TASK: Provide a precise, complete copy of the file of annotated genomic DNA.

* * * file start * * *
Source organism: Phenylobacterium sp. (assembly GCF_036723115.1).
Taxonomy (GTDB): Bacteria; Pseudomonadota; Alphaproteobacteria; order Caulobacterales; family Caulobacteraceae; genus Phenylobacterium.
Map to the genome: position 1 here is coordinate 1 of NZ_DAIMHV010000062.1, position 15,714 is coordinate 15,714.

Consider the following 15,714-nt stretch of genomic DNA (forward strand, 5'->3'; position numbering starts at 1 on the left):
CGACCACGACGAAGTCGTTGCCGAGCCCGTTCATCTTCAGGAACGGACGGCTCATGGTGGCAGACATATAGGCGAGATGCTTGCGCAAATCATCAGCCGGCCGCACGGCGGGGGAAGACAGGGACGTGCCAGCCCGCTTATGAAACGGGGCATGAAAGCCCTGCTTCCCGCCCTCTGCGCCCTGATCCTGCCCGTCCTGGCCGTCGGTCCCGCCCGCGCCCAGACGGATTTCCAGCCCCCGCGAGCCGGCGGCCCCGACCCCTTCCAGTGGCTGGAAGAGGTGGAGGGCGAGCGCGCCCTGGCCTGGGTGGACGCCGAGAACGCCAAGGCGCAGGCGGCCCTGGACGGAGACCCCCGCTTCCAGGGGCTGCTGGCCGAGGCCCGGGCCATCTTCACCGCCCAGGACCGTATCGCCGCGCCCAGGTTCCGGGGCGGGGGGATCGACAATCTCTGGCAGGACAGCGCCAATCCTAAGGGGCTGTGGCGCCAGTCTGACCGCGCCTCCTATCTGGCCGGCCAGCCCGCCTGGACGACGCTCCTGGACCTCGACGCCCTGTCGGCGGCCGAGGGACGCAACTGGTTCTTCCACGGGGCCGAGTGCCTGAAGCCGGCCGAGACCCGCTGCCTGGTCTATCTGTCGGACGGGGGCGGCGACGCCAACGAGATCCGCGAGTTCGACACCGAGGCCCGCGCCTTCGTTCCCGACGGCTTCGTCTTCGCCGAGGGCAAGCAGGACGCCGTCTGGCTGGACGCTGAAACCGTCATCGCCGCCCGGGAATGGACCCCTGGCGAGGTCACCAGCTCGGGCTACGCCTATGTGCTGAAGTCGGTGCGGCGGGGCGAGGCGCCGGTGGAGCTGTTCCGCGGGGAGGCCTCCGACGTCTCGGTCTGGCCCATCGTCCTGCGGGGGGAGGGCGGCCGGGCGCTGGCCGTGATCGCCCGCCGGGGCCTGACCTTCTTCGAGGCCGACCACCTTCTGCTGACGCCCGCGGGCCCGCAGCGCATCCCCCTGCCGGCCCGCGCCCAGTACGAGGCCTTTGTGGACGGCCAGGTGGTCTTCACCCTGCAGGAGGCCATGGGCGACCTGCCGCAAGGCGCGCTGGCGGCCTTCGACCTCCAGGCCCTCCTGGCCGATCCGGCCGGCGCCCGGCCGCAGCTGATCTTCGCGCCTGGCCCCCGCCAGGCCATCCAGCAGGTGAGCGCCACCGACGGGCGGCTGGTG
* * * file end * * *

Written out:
Source organism: Phenylobacterium sp. (assembly GCF_036723115.1).
Taxonomy (GTDB): Bacteria; Pseudomonadota; Alphaproteobacteria; order Caulobacterales; family Caulobacteraceae; genus Phenylobacterium.
Map to the genome: position 1 here is coordinate 1 of NZ_DAIMHV010000062.1, position 15,714 is coordinate 15,714.

Consider the following 15,714-nt stretch of genomic DNA (forward strand, 5'->3'; position numbering starts at 1 on the left):
CGACCACGACGAAGTCGTTGCCGAGCCCGTTCATCTTCAGGAACGGACGGCTCATGGTGGCAGACATATAGGCGAGATGCTTGCGCAAATCATCAGCCGGCCGCACGGCGGGGGAAGACAGGGACGTGCCAGCCCGCTTATGAAACGGGGCATGAAAGCCCTGCTTCCCGCCCTCTGCGCCCTGATCCTGCCCGTCCTGGCCGTCGGTCCCGCCCGCGCCCAGACGGATTTCCAGCCCCCGCGAGCCGGCGGCCCCGACCCCTTCCAGTGGCTGGAAGAGGTGGAGGGCGAGCGCGCCCTGGCCTGGGTGGACGCCGAGAACGCCAAGGCGCAGGCGGCCCTGGACGGAGACCCCCGCTTCCAGGGGCTGCTGGCCGAGGCCCGGGCCATCTTCACCGCCCAGGACCGTATCGCCGCGCCCAGGTTCCGGGGCGGGGGGATCGACAATCTCTGGCAGGACAGCGCCAATCCTAAGGGGCTGTGGCGCCAGTCTGACCGCGCCTCCTATCTGGCCGGCCAGCCCGCCTGGACGACGCTCCTGGACCTCGACGCCCTGTCGGCGGCCGAGGGACGCAACTGGTTCTTCCACGGGGCCGAGTGCCTGAAGCCGGCCGAGACCCGCTGCCTGGTCTATCTGTCGGACGGGGGCGGCGACGCCAACGAGATCCGCGAGTTCGACACCGAGGCCCGCGCCTTCGTTCCCGACGGCTTCGTCTTCGCCGAGGGCAAGCAGGACGCCGTCTGGCTGGACGCTGAAACCGTCATCGCCGCCCGGGAATGGACCCCTGGCGAGGTCACCAGCTCGGGCTACGCCTATGTGCTGAAGTCGGTGCGGCGGGGCGAGGCGCCGGTGGAGCTGTTCCGCGGGGAGGCCTCCGACGTCTCGGTCTGGCCCATCGTCCTGCGGGGGGAGGGCGGCCGGGCGCTGGCCGTGATCGCCCGCCGGGGCCTGACCTTCTTCGAGGCCGACCACCTTCTGCTGACGCCCGCGGGCCCGCAGCGCATCCCCCTGCCGGCCCGCGCCCAGTACGAGGCCTTTGTGGACGGCCAGGTGGTCTTCACCCTGCAGGAGGCCATGGGCGACCTGCCGCAAGGCGCGCTGGCGGCCTTCGACCTCCAGGCCCTCCTGGCCGATCCGGCCGGCGCCCGGCCGCAGCTGATCTTCGCGCCTGGCCCCCGCCAGGCCATCCAGCAGGTGAGCGCCACCGACGGGCGGCTGGTG